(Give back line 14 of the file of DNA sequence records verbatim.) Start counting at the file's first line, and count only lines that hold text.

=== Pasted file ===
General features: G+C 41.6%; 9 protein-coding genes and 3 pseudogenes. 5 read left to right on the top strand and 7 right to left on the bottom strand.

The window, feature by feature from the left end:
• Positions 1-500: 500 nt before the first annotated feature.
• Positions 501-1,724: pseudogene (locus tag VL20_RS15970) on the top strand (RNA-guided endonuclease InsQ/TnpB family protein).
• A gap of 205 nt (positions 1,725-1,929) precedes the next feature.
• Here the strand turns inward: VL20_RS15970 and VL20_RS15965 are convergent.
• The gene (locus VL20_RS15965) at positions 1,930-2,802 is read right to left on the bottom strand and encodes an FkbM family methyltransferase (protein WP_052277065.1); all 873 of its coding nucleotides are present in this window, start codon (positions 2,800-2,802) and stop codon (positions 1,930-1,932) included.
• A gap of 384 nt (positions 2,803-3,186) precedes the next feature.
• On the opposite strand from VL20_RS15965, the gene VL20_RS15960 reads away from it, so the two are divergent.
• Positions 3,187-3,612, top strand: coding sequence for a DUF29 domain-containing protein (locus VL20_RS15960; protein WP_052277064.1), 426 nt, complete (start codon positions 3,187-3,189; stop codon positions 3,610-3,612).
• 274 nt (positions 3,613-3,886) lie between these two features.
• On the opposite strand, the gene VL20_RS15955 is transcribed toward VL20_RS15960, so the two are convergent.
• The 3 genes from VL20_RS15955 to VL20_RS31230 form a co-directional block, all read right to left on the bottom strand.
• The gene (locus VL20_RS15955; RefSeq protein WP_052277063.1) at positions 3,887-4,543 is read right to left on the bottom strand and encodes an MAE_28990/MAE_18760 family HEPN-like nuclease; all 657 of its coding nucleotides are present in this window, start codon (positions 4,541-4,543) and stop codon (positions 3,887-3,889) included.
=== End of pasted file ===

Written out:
• The gene (locus VL20_RS15955; RefSeq protein WP_052277063.1) at positions 3,887-4,543 is read right to left on the bottom strand and encodes an MAE_28990/MAE_18760 family HEPN-like nuclease; all 657 of its coding nucleotides are present in this window, start codon (positions 4,541-4,543) and stop codon (positions 3,887-3,889) included.